Asian Science Citation Index is committed to provide an authoritative, trusted and significant information by the coverage of the most important and influential journals to meet the needs of the global scientific community.  
ASCI Database
308-Lasani Town,
Sargodha Road,
Faisalabad, Pakistan
Fax: +92-41-8815544
Contact Via Web
Suggest a Journal
 
Articles by C. D Berg
Total Records ( 2 ) for C. D Berg
  W. G Hocking , P Hu , M. M Oken , S. D Winslow , P. A Kvale , P. C Prorok , L. R Ragard , J Commins , D. A Lynch , G. L Andriole , S. S Buys , M. N Fouad , C. R Fuhrman , C Isaacs , L. A Yokochi , T. L Riley , P. F Pinsky , J. K Gohagan , C. D Berg and for the PLCO Project Team
  Background

The 5-year overall survival rate of lung cancer patients is approximately 15%. Most patients are diagnosed with advanced-stage disease and have shorter survival rates than patients with early-stage disease. Although screening for lung cancer has the potential to increase early diagnosis, it has not been shown to reduce lung cancer mortality rates. In 1993, the Prostate, Lung, Colorectal, and Ovarian (PLCO) Cancer Screening Trial was initiated specifically to determine whether screening would reduce mortality rates from PLCO cancers.

Methods

A total of 77 464 participants, aged 55–74 years, were randomly assigned to the intervention arm of the PLCO Cancer Screening Trial between November 8, 1993, and July 2, 2001. Participants received a baseline chest radiograph (CXR), followed by three annual single-view CXRs at the 10 US screening centers. Cancers were classified as screen detected and nonscreen detected (interval or never screened) and according to tumor histology. The positivity rates of screen-detected cancers and positive predictive values (PPVs) were calculated. Because 51.6% of the participants were current or former smokers, logistic regression analysis was performed to control for smoking status. All statistical tests were two-sided.

Results

Compliance with screening decreased from 86.6% at baseline to 78.9% at the last screening. Overall positivity rates were 8.9% at baseline and 6.6%–7.1% at subsequent screenings; positivity rates increased modestly with smoking risk categories (Ptrend < .001). The PPVs for all participants were 2.0% at baseline and 1.1%, 1.5%, and 2.4% at years 1, 2, and 3, respectively; PPVs in current smokers were 5.9% at baseline and 3.3%, 4.2%, and 5.6% at years 1, 2, and 3, respectively. A total of 564 lung cancers were diagnosed, of which 306 (54%) were screen-detected cancers and 87% were non–small cell lung cancers. Among non–small cell lung cancers, 59.6% of screen-detected cancers and 33.3% of interval cancers were early (I–II) stage.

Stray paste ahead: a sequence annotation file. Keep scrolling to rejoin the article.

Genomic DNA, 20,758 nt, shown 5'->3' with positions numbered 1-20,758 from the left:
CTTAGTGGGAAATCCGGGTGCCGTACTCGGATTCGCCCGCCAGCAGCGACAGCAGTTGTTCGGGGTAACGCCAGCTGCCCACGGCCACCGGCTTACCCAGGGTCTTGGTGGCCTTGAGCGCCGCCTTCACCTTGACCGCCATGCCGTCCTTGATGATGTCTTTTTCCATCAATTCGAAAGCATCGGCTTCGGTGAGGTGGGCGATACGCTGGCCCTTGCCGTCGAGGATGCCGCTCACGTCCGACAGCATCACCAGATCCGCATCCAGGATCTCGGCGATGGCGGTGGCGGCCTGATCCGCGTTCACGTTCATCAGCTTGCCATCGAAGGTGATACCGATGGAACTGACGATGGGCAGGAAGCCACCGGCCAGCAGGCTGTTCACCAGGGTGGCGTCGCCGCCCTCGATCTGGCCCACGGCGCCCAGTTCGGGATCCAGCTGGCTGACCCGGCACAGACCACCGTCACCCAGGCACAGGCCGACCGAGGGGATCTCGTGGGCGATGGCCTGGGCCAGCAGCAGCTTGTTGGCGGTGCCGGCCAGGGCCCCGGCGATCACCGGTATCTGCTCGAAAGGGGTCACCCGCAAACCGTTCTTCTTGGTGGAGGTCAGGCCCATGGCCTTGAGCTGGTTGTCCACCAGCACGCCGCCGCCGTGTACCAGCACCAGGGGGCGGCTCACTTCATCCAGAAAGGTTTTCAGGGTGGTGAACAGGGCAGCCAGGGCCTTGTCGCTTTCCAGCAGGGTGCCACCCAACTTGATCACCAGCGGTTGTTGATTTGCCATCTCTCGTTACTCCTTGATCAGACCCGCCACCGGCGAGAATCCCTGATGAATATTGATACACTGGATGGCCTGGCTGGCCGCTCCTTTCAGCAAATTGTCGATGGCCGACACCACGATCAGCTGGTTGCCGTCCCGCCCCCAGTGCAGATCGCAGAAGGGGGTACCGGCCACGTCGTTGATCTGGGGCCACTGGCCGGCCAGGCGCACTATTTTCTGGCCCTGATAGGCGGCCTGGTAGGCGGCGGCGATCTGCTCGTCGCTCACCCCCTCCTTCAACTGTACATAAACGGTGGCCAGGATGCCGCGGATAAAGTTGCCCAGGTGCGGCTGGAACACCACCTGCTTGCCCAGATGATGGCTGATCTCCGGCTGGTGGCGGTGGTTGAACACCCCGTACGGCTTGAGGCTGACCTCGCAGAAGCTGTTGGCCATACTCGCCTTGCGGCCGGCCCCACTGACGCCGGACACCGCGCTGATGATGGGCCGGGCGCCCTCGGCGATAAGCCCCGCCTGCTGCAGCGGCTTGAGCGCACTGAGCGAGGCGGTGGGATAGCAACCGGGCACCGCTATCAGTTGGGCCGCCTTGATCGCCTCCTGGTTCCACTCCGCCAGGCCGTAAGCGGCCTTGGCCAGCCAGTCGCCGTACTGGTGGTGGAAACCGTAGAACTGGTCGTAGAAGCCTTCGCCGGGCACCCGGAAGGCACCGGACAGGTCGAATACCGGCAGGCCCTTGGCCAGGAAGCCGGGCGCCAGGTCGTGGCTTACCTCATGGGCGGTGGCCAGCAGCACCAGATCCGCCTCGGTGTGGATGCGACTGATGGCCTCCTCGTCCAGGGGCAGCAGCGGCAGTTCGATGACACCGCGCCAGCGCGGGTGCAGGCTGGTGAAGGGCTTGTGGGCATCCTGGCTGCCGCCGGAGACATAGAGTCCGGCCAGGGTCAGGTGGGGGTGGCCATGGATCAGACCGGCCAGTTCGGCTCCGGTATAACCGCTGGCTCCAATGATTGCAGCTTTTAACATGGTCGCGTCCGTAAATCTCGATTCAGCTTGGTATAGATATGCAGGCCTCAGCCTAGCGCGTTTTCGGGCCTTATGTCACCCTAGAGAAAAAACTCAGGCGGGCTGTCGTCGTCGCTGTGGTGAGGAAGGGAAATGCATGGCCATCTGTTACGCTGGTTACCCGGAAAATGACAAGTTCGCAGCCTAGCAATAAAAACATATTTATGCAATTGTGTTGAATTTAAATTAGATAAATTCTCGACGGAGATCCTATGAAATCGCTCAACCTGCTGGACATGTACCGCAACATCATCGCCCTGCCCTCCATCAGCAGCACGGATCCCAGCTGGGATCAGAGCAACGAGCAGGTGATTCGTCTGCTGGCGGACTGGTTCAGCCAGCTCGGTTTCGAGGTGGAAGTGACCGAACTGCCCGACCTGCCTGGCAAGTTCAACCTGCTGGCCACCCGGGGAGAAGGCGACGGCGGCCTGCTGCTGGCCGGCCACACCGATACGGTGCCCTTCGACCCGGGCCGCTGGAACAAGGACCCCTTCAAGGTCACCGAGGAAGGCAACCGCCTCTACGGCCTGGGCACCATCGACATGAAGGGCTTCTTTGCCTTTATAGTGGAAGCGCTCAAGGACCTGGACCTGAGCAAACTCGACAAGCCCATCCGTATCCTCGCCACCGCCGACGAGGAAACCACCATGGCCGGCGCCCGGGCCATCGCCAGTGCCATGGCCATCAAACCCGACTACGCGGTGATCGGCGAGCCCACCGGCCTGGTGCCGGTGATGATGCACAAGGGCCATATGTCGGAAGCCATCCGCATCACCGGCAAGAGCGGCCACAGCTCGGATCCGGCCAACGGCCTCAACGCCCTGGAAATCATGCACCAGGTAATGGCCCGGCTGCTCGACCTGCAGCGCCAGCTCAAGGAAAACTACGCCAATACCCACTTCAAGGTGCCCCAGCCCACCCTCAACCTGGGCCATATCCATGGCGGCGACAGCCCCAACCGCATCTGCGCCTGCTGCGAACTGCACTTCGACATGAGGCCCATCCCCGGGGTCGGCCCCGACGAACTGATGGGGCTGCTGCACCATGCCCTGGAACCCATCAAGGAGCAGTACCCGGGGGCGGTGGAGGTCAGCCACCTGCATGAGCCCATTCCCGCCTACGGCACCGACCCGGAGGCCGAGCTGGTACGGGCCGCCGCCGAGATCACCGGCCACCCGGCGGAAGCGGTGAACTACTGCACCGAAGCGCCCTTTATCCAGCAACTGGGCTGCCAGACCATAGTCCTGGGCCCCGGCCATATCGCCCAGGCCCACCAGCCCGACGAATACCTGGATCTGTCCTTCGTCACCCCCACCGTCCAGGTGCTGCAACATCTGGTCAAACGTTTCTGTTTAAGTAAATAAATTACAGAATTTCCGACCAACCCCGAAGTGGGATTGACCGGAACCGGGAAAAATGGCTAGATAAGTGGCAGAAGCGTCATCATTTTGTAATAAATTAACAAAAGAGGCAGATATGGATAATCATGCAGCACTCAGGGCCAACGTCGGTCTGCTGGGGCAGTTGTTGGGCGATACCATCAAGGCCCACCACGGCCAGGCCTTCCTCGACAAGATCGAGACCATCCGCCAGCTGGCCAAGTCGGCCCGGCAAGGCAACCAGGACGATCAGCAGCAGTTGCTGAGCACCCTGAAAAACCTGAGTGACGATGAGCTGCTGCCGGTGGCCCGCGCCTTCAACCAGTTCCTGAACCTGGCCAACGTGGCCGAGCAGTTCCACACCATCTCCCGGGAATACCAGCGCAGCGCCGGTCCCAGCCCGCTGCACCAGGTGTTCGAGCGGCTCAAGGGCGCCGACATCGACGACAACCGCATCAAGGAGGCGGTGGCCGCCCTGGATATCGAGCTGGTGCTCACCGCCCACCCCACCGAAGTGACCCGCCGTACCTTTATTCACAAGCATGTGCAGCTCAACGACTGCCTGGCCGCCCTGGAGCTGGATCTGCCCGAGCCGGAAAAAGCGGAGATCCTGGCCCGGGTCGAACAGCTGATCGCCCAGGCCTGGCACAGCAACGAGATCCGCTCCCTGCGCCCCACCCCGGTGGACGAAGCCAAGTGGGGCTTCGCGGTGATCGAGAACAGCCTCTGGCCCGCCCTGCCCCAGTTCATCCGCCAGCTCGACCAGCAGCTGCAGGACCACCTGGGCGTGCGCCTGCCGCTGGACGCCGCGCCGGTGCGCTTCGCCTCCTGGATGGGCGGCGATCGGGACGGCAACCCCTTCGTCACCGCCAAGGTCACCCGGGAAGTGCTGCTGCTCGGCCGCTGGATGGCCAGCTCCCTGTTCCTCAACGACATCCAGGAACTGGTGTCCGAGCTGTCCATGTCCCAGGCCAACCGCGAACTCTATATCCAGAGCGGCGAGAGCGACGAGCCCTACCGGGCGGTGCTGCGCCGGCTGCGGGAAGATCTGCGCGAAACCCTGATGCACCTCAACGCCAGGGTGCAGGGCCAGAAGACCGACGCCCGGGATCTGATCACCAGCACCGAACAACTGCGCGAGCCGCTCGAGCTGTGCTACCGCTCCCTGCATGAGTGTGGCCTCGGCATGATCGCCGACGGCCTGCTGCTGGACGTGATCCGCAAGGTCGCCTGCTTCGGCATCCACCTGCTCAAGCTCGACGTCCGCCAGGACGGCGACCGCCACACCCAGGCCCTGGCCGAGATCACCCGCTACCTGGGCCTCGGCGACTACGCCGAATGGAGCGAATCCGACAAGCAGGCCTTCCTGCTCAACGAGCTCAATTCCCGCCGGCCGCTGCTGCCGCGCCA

Conclusions

The PLCO Cancer Screening Trial demonstrated the ability to recruit, retain, and screen a large population over multiple years at multiple centers. A higher proportion of screen-detected lung cancers were early stage, but a conclusion on the effectiveness of CXR screening must await final PLCO results, which are anticipated at the end of 2015.

  Aberle The National Lung Screening Trial Research Team Writing committee: , A. M Adams , C. D Berg , J. D Clapp , K. L Clingan , I. F Gareen , D. A Lynch , P. M Marcus and P. F. Pinsky
  Background

The National Lung Screening Trial (NLST), a randomized study conducted at 33 US sites, is comparing lung cancer mortality among persons screened with reduced dose helical computerized tomography and among persons screened with chest radiograph. In this article, we present characteristics of the study population.

Methods

Eligible participants were aged 55–74 years and were current or former smokers with a cigarette smoking history of at least 30 pack-years. Randomization was stratified by site, sex, and age. To assess representativeness of the study population, demographic characteristics of individuals from the general population who met NLST age and smoking history inclusion criteria were obtained from the Tobacco Use Supplement of the US Census Bureau Current Population Surveys.

Results

The NLST enrolled 53 456 persons, with 26 733 randomly assigned to chest radiograph screening and 26 723 to computerized tomography screening. Characteristics of the participants were as follows: 31 533 (59%) were men, 39 234 (73%) were younger than 65 years, 25 779 (48%) were current smokers, and 16 839 (32%) had a college or higher degree. Median cigarette exposure was 48 pack-years. Among Tobacco Use Supplement respondents who met NLST age and smoking history criteria, 59% were men, 65% were younger than 65 years, and 57% were current smokers. Median cigarette exposure among this group was 47 pack-years, and 14% had a college degree or higher.

Conclusion

The NLST cohort has a distribution of sex and pack-year history that is similar to the component of the general US population that meets the major NLST eligibility criteria; however, NLST participants are younger, better educated, and less likely to be current smokers.

 
 
 
Copyright   |   Desclaimer   |    Privacy Policy   |   Browsers   |   Accessibility